This Week’s Bit of String: A few hundred definite articles
When I was young and had energy–aged three, to be exact–I started eschewing naps. My mother would put me down for a “Quiet Time” instead, with a stack of books to look through. I knew their stories well, but I wanted to properly read them. Logically I started at the beginning, and as my mother settled me down, I asked what the first word of the top book’s title was.
It was “The,” as in The Wizard of Oz. Now able to read my first word, I went through every book I had and counted how many times “the” appeared in my books. I kept counting wherever I went, well up into the hundreds, until I noticed the word “there,” and counted those. I was in the midst of counting “thens” when all the other words started making sense and I lost count, too busy reading. Sucked into new realms.
Our copy of The Wizard of Oz was a big, almost A3-sized book with illustrations based on the film version. Since it became my first reading experience, I have a soft spot for the story–but clearly I was already drawn to it, since it inspired me to try and read in the first place.
Real Life or Dreams
One thing that bothered me about the movie was how it framed Dorothy’s whole adventure as a dream. I preferred the Chronicles of Narnia, in which all that happened was incontrovertibly real, just occurring in a different dimension (which I tried to reach through many a wardrobe). I felt it diminished Dorothy’s experiences to portray them as just a dream.
Even now, I get a bit ruffled when creators use the “But was it all a dream?” cliche. Hopefully this doesn’t make me too simplistic or uncultured, but I like reality clearly delineated. If an unreliable narrator misleads us for their own ends, or for their own survival, or if they’ve been misled, I’m all in and I have colossal respect for the storytelling (Elinor Oliphant is Completely Fine, Fingersmith, Life of Pi). But if, for example, a TV show or film implies the entire premise has only happened in a character’s mind, as one episode of Buffy the Vampire Slayer tried to do, I’m offended. How dare the whole plot be minimised in this way?
The secondary school where I work just finished an energetic, 6-performance run of The Wizard of Oz. My husband played in the band and I helped a bit with front of house and quick changes. When a production ends, it’s like waking up from a dream. There’s that sudden cessation of energy and the unwinding of a massive, intricate knot as everyone goes their separate ways.
It struck me, watching it again after a long while, that actually the way the story unfolds is just the way a child might imagine it. As a conquering hero, but innocent, with devoted friends and all sorts of magic. It’s not a diminishment of childhood experience, it’s an ode to their imagination, and I was quite moved by it.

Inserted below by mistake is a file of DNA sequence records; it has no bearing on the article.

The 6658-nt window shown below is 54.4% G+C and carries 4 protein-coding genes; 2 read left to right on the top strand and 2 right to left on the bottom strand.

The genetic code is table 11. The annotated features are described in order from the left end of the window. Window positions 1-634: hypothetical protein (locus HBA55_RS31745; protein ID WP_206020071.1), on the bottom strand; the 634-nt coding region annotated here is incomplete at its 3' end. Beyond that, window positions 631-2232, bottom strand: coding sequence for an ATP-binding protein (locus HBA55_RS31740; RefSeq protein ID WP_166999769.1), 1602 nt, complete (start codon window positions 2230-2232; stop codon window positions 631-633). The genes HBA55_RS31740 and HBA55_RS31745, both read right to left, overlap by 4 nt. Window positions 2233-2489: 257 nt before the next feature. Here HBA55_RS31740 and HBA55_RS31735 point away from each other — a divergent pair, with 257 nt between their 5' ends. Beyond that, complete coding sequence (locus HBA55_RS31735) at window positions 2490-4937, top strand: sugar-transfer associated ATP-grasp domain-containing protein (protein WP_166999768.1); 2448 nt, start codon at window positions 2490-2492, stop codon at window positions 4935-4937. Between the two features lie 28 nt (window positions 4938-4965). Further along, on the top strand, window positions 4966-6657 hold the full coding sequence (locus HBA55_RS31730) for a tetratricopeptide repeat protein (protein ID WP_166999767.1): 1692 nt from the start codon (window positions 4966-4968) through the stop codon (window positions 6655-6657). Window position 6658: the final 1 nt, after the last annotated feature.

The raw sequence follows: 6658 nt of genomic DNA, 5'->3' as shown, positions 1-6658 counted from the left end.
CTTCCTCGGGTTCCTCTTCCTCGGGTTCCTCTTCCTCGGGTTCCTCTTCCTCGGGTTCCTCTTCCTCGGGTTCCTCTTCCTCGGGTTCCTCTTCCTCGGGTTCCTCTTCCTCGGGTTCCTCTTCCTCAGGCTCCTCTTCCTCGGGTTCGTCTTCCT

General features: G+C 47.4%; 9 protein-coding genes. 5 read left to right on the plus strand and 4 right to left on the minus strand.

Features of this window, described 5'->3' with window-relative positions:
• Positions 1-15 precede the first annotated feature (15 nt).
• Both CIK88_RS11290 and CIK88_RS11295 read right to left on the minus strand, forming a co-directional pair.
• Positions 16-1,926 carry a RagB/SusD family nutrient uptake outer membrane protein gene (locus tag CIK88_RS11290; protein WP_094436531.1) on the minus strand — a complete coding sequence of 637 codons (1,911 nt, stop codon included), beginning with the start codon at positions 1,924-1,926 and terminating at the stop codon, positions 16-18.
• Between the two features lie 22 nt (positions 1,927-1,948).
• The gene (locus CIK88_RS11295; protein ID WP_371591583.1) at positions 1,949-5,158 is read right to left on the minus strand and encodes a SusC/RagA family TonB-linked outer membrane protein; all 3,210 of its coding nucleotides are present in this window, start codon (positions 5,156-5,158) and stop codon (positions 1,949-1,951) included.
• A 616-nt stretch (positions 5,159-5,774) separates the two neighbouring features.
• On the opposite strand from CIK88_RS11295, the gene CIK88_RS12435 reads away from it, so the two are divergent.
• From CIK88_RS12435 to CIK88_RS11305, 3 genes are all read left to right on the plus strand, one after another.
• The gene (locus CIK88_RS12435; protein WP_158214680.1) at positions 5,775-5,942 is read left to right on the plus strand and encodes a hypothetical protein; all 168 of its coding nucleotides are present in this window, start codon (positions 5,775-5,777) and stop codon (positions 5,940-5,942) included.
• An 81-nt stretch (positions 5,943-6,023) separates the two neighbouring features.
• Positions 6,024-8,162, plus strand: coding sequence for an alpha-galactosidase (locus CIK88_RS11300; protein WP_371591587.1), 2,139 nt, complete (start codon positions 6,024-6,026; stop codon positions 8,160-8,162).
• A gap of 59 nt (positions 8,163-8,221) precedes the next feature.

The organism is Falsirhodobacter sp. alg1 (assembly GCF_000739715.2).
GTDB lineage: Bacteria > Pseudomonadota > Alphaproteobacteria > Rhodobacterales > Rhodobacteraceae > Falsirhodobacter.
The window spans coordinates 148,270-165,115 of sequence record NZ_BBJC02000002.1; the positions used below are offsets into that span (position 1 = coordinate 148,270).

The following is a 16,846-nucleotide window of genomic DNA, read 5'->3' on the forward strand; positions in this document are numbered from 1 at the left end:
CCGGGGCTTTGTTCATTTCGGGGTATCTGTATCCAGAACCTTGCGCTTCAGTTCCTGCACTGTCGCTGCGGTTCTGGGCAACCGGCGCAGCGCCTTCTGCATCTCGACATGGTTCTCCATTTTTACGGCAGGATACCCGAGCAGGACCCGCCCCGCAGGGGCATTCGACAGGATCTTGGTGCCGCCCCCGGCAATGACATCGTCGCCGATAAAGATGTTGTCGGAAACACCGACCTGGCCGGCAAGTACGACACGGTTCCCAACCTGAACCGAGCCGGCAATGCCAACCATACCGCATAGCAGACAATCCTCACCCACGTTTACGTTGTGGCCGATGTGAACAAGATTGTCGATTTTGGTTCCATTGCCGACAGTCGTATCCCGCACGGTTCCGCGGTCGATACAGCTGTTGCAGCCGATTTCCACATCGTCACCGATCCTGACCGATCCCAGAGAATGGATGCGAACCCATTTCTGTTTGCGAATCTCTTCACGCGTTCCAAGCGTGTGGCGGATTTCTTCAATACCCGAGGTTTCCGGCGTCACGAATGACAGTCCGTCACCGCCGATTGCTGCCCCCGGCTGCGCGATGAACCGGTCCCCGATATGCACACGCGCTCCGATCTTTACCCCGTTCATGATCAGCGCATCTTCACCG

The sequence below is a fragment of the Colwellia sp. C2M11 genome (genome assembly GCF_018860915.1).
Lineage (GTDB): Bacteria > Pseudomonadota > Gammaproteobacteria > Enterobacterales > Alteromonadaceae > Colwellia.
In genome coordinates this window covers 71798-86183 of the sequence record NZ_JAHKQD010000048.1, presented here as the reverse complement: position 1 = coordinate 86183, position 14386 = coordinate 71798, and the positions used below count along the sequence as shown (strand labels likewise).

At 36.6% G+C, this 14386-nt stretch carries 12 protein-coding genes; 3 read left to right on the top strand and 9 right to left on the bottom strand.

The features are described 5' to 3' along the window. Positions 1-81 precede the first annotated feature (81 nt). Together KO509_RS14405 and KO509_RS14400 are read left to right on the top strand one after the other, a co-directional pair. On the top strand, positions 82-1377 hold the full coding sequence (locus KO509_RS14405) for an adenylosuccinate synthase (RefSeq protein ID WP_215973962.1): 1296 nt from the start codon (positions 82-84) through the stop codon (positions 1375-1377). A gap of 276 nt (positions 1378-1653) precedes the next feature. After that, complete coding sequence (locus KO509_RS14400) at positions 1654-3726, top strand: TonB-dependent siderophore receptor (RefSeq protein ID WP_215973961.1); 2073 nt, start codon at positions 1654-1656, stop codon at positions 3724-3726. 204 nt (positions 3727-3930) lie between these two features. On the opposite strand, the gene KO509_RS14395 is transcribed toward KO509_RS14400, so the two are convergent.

It also serves as a reminder that even in our heads, even as children, we’re not completely safe. I don’t know any child capable of constructing a fantasy where nothing bad happens. Otherwise, how would we prove our heroism, and our comparative innocence? Dorothy tries to invent a place where there isn’t any trouble, but trouble gets in anyway.
It’s all those anxieties about the future and those fearful spectres from our past creeping up. “Just try to stay out of my way,” they cackle. “Just TRY.”
One of the reasons I’m quite sensitive about stories being dismissed as “all in your head” derives from my experience in a psychiatric ward when I was 12. I was withdrawn and always thinking about stories. The staff wrote in my records that I seemed to be “responding to internal stimuli” and I was put on anti-hallucination medication.
“Are you hearing voices?” the psychiatrist, a toneless woman with an unfortunate resemblance to Jabba the Hutt, asked.
“Are the voices telling you to say that?”
But the doctors had become too entrenched in their own reality to decipher mine.
Fortunately, the pills didn’t affect my imaginings in the slightest; I could still escape. It shocks me that it never occurred to those medical professionals that a young patient would wish to imagine things outside the immediate reality of strip searches, iron-meshed windows and straitjacketed children screaming for help.
In my opinion, it should have been as obvious as Dorothy dreaming her way from black and white into colour. I suppose it proves how powerful our inner lives are; they can transport us so fully that people watching us have no idea where we’ve gone. I probably looked as if I was responding to internal stimuli when I was three years old counting “thes” and “thens,” and I go round mouthing dialogue to myself sometimes even now. I know what I’ve made up though, and what I haven’t. You can see why I’d find it irksome if someone tried to tell me otherwise.
What takes you over the rainbow? Has it ever gotten you into trouble?